- The disgraced founder of Theranos, Elizabeth Holmes, is not interviewed in the HBO documentary, “The Inventor: Out for Blood in Silicon Valley” (which premiered Monday night).
- Director Alex Gibney told Business Insider about the process of trying to get her to go on camera, including a five-hour dinner with her, and why it never ended up happening.
Though there’s a lot of footage of Elizabeth Holmes in Alex Gibney’s latest HBO documentary, “The Inventor: Out for Blood in Silicon Valley,” which looks at the rise and fall of Holmes’ company Theranos, the director never interviewed her on camera. But it wasn’t for lack of trying.
The Oscar winner said that in looking at Theranos — the blood-testing startup that made Holmes a billionaire on paper, until questions about how the tech actually worked led to the company’s collapse — the first thing he did was reach out to Holmes and attempt to interview her. That was the start of a conversation that went on through most of the production of the doc and led nowhere.
The closest the production ever got to Holmes was a five-hour dinner one of the movie’s producers, Jessie Deeter, had with Holmes.
“Most of it I think was spent with Elizabeth trying to get information from Jesse about what it was we were doing,” Gibney told Business Insider.
But through Deeter’s account of that dinner, Gibney and his team also got a sense of Holmes’ mindset about the collapse of Theranos.
“It was clear that Elizabeth saw herself very much as the victim,” Gibney said. “That she was being scapegoated because she was a woman. That if this happened to a man nobody would have cared. I think that’s bull—-, but anyway, that was her point of view.”
This led to email exchanges between Gibney and Holmes that went on for months while he was making the movie. Gibney’s pitch to Holmes was to come on camera and speak her truth. In response, Holmes would only say that perhaps later she would agree to an interview, when “Theranos was back on its feet” (as Gibney said Holmes put it).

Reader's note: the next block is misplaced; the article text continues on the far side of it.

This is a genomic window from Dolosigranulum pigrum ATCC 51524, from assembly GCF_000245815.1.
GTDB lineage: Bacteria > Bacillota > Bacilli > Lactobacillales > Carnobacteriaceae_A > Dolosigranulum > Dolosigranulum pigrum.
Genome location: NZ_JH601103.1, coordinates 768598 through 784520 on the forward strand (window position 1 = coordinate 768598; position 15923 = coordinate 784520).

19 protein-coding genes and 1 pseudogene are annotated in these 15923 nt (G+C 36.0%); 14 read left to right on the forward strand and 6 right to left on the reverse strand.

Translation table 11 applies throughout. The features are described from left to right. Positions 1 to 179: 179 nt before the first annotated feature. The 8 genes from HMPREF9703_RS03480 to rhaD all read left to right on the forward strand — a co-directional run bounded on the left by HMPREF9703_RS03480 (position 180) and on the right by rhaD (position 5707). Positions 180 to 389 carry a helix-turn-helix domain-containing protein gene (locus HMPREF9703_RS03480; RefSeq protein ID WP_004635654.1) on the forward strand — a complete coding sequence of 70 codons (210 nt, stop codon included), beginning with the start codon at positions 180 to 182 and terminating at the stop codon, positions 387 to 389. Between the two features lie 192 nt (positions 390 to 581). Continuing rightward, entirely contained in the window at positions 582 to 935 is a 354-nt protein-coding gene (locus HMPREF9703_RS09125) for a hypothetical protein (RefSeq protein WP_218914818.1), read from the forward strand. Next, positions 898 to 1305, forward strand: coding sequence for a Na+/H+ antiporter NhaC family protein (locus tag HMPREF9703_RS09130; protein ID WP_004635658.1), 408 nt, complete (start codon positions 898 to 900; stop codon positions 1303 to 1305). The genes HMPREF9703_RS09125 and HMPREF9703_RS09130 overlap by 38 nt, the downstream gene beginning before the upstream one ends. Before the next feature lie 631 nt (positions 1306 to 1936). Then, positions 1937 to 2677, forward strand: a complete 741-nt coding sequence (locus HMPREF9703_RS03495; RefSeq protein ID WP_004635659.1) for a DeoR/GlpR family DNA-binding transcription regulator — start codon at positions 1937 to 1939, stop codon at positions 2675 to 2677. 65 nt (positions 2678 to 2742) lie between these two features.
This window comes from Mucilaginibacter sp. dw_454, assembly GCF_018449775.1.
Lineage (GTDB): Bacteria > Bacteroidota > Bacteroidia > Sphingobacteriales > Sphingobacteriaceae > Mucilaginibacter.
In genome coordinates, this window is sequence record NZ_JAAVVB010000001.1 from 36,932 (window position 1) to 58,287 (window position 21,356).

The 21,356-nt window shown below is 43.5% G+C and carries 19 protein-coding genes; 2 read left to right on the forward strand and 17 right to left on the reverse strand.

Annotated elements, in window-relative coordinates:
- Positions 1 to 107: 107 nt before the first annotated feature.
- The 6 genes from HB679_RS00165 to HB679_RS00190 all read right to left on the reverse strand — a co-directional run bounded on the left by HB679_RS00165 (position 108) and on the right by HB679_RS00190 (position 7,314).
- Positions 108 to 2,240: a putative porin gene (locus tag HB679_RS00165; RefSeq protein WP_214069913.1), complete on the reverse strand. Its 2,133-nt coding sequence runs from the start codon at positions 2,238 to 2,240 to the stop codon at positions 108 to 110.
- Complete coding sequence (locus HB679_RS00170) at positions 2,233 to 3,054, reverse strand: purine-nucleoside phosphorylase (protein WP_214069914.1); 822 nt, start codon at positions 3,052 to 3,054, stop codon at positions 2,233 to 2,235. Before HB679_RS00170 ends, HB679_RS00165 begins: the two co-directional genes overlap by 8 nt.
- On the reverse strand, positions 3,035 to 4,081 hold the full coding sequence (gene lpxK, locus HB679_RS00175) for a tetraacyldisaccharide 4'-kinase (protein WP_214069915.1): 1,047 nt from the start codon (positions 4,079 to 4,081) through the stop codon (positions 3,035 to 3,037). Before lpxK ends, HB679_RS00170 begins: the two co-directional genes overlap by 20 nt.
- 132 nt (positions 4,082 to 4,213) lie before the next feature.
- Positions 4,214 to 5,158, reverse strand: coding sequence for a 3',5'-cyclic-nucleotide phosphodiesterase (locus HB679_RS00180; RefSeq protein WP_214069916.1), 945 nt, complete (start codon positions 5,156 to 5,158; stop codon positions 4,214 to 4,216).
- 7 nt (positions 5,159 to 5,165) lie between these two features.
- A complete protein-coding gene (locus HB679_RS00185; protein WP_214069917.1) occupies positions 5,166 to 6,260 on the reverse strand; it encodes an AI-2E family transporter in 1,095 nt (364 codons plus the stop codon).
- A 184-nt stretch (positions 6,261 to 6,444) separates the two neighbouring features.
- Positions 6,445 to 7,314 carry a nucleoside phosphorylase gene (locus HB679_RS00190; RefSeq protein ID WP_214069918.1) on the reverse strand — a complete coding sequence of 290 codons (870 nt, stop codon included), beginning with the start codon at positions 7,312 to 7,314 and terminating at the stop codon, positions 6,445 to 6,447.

Gibney said at one point Holmes tried to portray Theranos’ fortunes improving as it received a $100 million loan. But even after that she never granted an interview.
“The silence was deafening,” he said.
Gibney compared the interaction with Holmes to his time trying to interview WikiLeaks founder Julian Assange for his 2013 documentary, “We Steal Secrets: The Story of WikiLeaks.”
“I think it was the same amount of time, a five-hour meeting with Julian Assange that led to me not having access,” Gibney said. “And that ended up turning out being a huge boon because the story then refocused on Chelsea Manning, where it properly should have been.”
Read more: 100 hours of leaked footage, a bouncy house, and MC Hammer: How HBO’s documentary on disgraced blood-testing company Theranos came together
And without the Holmes interview, the whistleblowers Tyler Shultz and Erika Cheung, who brought down Theranos, make up a big chunk of “The Inventor.”
Gibney admitted he would have jumped through a lot of hoops to get Holmes on camera. But there comes a moment when it’s not worth it anymore.
“At some point you realize you’re being played,” he said. “Access is kind of a double-edged sword. People sometimes grant access in exchange for being treated favorably, so you have to be very careful. Sometimes you can tell a better story when you don’t have access.”
“The Inventor: Out for Blood in Silicon Valley” is available to stream on HBO GO/NOW.
SEE ALSO: The rise and fall of Elizabeth Holmes, who started Theranos when she was 19 and became the world’s youngest female billionaire before it all came crashing down
Join the conversation about this story »
NOW WATCH: I learned how to dance like Beyoncé from her choreographer and it was surprisingly difficult